'Important' microbiome studies offer hope for IBD prediction

By Nikki Hancocks contact

- Last updated on GMT

Getty | ChrisChrisW
Getty | ChrisChrisW

Related tags: Gut health, microbiome, IBD

We may be able to predict disease relapse in patients with chronic inflammatory bowel diseases based on their microbiome markers, according researchers from APC Microbiome Ireland.

Inflammatory bowel disease, comprised of ulcerative colitis (UC) and Crohn’s disease (CD), affects tens of thousands of patients in Ireland alone. While the condition can be controlled with drugs, the unpredictability of relapses is a major challenge for patients and is one of the reasons why the microbiome is so important in providing markers to predict relapse. Yet few large-scale longitudinal studies across stages of disease activity have been conducted, particularly with intercontinental comparisons. 

Therefore researchers from APC Microbiome Ireland, at University College Cork, led collaborative studies which they describe as "two of the most important and largest microbiome studies ever undertaken in patients with chronic inflammatory bowel disease"​. 

The most recent study, published in the journal Gut ​yesterday (June 14th), followed 700 Irish and Canadian patients with CD and UC and ranked the effect of disease activity, medications, diet and geographic location on their faecal microbiota composition at three time points with 16 weeks intervals and revealed disturbances in the microbiome associated with relapses of disease.

They collected 1815 stool samples from 303 patients with CD, 228 patients with UC and 161 healthy controls from the regions of Manitoba, Canada (59% of subjects) and Cork, Ireland. Machine learning separated disease from controls, and active from inactive disease, when consecutive time points were modelled. 

Researchers concluded that that inter-individual variance was greater than intra-individual, and that the microbiota was more unstable in CD and UC compared with controls. They conclude that geographic location contributes more to microbiota variance than common variables such as prior surgical resection, age, gender and diet. 

This backs up the findings of the center's previous study, published in Nature Communications ​in March, which showed changes in the microbes sampled at colonoscopy were directly associated with inflammation in the colon.

Dr Marcus Claesson, leader of this research at APC Microbiome Ireland, said the studies will open the way for doctors to be able to predict relapses of disease before patients develop symptoms.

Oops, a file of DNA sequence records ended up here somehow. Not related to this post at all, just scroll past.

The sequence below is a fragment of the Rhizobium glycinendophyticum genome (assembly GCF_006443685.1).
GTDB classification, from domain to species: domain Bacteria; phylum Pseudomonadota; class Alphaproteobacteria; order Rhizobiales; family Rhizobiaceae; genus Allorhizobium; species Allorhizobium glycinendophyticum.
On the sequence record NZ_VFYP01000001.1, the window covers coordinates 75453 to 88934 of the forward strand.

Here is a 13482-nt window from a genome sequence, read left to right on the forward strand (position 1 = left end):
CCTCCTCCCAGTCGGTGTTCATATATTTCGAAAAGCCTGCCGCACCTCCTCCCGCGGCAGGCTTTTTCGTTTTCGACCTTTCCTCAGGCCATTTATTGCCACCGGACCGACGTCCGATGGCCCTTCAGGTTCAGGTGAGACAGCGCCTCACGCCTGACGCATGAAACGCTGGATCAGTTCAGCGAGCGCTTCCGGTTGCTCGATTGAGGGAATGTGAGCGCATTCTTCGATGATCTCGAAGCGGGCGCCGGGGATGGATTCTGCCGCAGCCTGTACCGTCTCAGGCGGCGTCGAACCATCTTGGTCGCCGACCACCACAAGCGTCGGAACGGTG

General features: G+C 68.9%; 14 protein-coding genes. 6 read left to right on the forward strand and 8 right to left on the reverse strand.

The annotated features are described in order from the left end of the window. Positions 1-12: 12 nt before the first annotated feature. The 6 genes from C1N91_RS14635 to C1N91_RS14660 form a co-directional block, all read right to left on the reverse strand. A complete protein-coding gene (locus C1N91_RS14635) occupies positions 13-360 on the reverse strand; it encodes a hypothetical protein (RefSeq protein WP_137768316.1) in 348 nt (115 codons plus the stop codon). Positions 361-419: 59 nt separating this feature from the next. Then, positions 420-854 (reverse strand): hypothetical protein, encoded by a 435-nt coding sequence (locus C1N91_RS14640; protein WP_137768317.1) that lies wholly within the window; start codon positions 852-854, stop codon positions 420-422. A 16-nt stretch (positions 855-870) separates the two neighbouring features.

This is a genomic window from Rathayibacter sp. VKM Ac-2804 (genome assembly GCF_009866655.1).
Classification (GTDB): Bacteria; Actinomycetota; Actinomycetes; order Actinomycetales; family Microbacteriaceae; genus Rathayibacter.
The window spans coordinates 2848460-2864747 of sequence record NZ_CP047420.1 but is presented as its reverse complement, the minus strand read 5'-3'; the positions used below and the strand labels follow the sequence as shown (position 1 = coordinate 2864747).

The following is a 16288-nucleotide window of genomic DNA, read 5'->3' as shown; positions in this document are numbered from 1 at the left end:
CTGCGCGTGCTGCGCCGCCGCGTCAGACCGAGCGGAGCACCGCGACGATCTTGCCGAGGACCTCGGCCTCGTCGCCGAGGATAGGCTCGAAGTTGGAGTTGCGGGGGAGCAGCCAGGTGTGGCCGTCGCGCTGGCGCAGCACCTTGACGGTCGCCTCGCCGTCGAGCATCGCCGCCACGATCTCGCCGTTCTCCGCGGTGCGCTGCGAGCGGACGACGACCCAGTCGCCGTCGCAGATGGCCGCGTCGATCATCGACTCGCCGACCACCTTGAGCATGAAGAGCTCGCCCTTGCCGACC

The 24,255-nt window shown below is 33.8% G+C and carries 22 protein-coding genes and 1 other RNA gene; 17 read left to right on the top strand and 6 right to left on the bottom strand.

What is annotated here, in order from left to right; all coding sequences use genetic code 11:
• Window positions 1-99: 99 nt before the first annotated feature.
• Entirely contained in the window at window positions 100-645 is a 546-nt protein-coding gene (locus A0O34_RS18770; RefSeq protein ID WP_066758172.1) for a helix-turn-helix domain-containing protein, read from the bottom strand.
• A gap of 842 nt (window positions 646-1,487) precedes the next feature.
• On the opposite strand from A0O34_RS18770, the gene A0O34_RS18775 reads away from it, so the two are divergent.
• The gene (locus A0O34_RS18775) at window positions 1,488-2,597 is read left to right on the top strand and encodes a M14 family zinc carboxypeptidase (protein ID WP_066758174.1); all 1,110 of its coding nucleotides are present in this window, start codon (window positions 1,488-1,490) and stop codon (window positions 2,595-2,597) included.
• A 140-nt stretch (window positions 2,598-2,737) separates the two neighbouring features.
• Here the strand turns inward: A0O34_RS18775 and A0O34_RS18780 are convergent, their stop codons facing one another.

“We are delighted that both of our research approaches showed complementary, albeit important, results which will be of benefit to patients in the future.

“While ethnicity, diet and geographical location were found to contribute to microbiota variation globally, it is the variation in microbiota composition within individuals followed over time which increases the power of microbiome markers to predict relapse.  This has implications for future microbiota studies and for the development of precision medicine.”

Enhanced molecular resolution

The work published in March studied paired biopsies from inflamed and non-inflamed mucosa of 80 adult patients with ulcerative colitis and 50 with Crohn’s disease, along with paired biopsies of 31 non-IBD controls, all recruited in Ireland. 

The study extended the observations thanks to its large number of paired biopsies and its inclusion of a wider array of molecular data including microbiota, host transcriptome, epigenome and genotype. It also provided enhanced molecular resolution with bacterial species classification and the usage of error-corrected reads, as opposed to representative sequences of operational taxonomic units.

They found that habitual diet appeared to have minimal relationship with observed differences in microbiota composition across the study groups, possibly due to its lesser effect on mucosa-adherent bacteria compared with fecal microbiota

The researchers concluded: "Epithelial DNA methylation improves disease classification and is associated with both inflammation and microbiota composition. Microbiota sub-groups are driven by dominant Enterbacteriaceae and Bacteroides species, representative strains of which are pro-inflammatory in vitro, are also associated with immune-related epigenetic markers. In conclusion, inflamed and non-inflamed colonic segments in both CD and UC differ in microbiota composition and epigenetic profiles."


Source 1: Nature Communications

Fergal Ryan et al 

"Colonic microbiota is associated with inflammation and host epigenomic alterations in inflammatory bowel disease"  



Source 2: Gut

Adam G Clooney, Julia Eckenberger et al

"Ranking microbiome variance in inflammatory bowel disease: a large longitudinal intercontinental study"​ 


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